Parashat Hashavua for Bamidbar
Rabbi Stan Zamek
United Jewish Congregation of Hong Kong
This is a time of counting. We are in the midst of the Counting of the Omer. This is a hopeful, anticipatory kind of enumeration. Each increase in the count brings us closer to Shavuot and to the satisfying conclusion of our yearly journey from slavery to the ultimate freedom of Sinai.
At the same time, for far too long, we have been engaged in a very different, fearful counting. The Covid-19 era has us obsessed with numbers. How many new cases? How many days since the last local transmission? How many may gather together? How many days to go in our or a loved one’s quarantine?
Amidst all this joyful and fearful counting, we read Parashat Bamidbar this week, which is also all about the numbers:
On the first day of the second month, in the second year following the exodus from the land of Egypt, the LORD spoke to Moses in the wilderness of Sinai, in the Tent of Meeting, saying: Take a census of the whole Israelite community by the clans of its ancestral houses, listing the names, every male, head by head.
The plain sense of the text is that this is a purely practical undertaking. As Jacob Milgrom explains in the JPS Torah Commentary: Take a census— That is, for the purpose of military conscription. Such censuses were frequent occurrences during the monarchy. A head count of the troops was always taken before a campaign and at its conclusion. . . This ancient institution was indispensable for any government levy upon persons or property.
Our teachers, however, see something more here than a mere bureaucratic process. Rashi notes that this is not the first time a census has been commanded. Why is God so fond of the practice? Rashi says it is because God is so fond of us: Out of their dearness to God, God counts them continually.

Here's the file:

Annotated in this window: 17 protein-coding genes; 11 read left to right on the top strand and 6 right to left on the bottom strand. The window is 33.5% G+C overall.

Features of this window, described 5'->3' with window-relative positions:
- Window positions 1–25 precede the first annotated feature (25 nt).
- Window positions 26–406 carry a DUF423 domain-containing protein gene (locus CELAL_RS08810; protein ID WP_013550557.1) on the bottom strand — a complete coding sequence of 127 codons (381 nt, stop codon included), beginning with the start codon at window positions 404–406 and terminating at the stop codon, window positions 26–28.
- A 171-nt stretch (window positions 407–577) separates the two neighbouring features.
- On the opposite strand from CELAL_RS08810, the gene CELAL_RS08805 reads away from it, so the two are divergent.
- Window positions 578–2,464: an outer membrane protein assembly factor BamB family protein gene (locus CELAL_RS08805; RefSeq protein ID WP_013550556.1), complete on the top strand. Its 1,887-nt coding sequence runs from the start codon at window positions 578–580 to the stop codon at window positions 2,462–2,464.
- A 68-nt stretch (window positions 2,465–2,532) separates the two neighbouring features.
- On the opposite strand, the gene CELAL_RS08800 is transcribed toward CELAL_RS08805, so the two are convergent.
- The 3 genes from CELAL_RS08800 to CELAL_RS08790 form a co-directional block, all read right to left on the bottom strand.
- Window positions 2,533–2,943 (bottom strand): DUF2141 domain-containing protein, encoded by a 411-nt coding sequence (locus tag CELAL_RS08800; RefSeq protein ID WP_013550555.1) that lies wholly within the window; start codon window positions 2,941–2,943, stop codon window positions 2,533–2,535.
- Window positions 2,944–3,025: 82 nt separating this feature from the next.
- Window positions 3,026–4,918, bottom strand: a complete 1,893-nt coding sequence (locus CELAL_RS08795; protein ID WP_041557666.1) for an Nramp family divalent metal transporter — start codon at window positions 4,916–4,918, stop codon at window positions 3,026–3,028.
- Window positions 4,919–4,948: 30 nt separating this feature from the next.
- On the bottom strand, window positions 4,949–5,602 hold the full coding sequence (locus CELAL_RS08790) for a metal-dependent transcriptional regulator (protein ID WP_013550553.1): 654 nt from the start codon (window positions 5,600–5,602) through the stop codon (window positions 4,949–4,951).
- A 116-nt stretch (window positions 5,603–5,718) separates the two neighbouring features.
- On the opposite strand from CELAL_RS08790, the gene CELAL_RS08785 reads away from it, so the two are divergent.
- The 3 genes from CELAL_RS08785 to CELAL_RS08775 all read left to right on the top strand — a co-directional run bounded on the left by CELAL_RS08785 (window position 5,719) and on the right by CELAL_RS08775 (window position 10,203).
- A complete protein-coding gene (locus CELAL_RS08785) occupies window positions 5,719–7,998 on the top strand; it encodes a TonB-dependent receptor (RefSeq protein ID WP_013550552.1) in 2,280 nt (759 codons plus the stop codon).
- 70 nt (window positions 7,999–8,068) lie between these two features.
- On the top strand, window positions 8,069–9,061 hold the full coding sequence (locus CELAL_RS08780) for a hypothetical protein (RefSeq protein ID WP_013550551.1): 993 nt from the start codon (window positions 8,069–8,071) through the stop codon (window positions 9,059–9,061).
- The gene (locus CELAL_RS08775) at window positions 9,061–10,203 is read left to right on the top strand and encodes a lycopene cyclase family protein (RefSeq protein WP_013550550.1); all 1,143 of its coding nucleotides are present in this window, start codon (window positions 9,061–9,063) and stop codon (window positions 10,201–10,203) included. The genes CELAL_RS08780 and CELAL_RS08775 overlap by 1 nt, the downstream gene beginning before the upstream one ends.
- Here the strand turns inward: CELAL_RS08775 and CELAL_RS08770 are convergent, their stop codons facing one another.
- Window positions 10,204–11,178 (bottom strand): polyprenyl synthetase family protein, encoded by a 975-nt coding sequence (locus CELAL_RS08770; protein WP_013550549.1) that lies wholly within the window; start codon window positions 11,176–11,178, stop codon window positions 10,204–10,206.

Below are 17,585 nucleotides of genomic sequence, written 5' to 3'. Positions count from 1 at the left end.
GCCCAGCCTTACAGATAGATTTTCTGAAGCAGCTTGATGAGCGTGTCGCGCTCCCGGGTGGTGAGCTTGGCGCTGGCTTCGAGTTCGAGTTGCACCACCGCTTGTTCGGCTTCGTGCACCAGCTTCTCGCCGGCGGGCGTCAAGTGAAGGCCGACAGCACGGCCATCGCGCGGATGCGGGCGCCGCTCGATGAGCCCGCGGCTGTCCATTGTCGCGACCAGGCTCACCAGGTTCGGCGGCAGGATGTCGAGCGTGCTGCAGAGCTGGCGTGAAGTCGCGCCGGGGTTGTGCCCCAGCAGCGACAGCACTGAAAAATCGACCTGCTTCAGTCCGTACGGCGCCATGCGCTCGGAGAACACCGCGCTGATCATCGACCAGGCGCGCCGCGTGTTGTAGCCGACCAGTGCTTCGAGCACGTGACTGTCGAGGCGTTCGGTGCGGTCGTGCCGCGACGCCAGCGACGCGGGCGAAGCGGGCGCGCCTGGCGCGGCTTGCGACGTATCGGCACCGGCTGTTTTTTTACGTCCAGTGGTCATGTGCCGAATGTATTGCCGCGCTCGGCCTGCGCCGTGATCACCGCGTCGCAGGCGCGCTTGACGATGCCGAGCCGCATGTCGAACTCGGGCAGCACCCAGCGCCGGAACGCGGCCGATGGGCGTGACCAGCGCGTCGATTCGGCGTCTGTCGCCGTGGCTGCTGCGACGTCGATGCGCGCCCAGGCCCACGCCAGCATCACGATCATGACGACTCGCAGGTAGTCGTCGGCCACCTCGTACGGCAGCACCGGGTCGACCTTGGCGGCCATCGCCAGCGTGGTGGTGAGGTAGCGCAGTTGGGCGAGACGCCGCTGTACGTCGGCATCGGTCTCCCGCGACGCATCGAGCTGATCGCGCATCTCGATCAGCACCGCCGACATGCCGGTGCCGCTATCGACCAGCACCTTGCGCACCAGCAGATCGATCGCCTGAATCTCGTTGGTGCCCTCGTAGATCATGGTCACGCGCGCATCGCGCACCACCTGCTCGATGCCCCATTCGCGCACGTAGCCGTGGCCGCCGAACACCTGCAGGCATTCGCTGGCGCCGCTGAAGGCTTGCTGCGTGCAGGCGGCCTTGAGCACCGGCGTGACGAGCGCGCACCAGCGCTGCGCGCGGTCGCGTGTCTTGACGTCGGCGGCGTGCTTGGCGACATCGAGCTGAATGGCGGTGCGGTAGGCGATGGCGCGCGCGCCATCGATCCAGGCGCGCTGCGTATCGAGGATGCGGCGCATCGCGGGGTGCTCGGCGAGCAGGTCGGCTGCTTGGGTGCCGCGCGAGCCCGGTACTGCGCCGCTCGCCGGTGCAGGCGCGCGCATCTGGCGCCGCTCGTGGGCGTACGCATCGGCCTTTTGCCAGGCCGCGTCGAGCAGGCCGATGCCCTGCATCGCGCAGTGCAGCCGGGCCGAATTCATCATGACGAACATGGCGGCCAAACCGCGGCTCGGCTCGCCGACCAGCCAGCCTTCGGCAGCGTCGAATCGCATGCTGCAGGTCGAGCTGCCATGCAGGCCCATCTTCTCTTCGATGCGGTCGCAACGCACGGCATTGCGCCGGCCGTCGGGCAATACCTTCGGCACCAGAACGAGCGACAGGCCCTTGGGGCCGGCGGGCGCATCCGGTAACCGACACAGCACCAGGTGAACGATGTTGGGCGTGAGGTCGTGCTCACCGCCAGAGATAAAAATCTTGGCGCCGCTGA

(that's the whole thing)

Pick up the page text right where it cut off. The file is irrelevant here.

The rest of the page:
The force of this interpretation cannot be confined to the immediate context of men of military age. Neither can Isaac Arama’s understanding of why this count is to be done L’gulg’lotam— head by head. The point of this noggin by noggin tally is that it is personal, for they were not just animals or material objects, but each one had an importance of his own like a king or priest and that indeed God had shown special love towards them.
A census, even one mandated by God, is a human enterprise. The demand here is that we go about our mortal business in the world while maintaining a God’s-eye view of humanity. We do this by contemplating and internalizing what it means to say that we are created b’tzelem Elohim, in the Divine image.
This concept is our tradition’s most radical statement of human equality and also of the uniqueness and infinite preciousness of every soul. When we assert that we are all made b’tzelem Elohim we invalidate all the invidious distinctions that divide us.
Such truths cannot be evaded. They present themselves even in the most mundane moments. Lately, when I need a temporary escape from this new reality that Covid-19 has created, I flee into the world of Michael Connelly’s hard-boiled detective novels. As I was walking the other day, happily immersed in the audio version of one of Connelly’s stories, I realized that Detective Harry Bosch was talking Torah. Bosch was explaining why he worked so hard to get justice for crime victims most people could not bring themselves to care about. He said: Everybody counts or nobody does. . . That’s my rule.
Amen Harry. Everybody does count, which means that although people can be counted, they cannot be reduced to dry, soulless numbers. Behind each number in the headlines, there is a face. There is a name. There is a life. In our anxiety, in our understandable focus on those closest to us, it is possible to forget this. We cannot count as God does, with infinite and equal love for every soul, but the Torah insists that we try. Everybody counts or nobody does.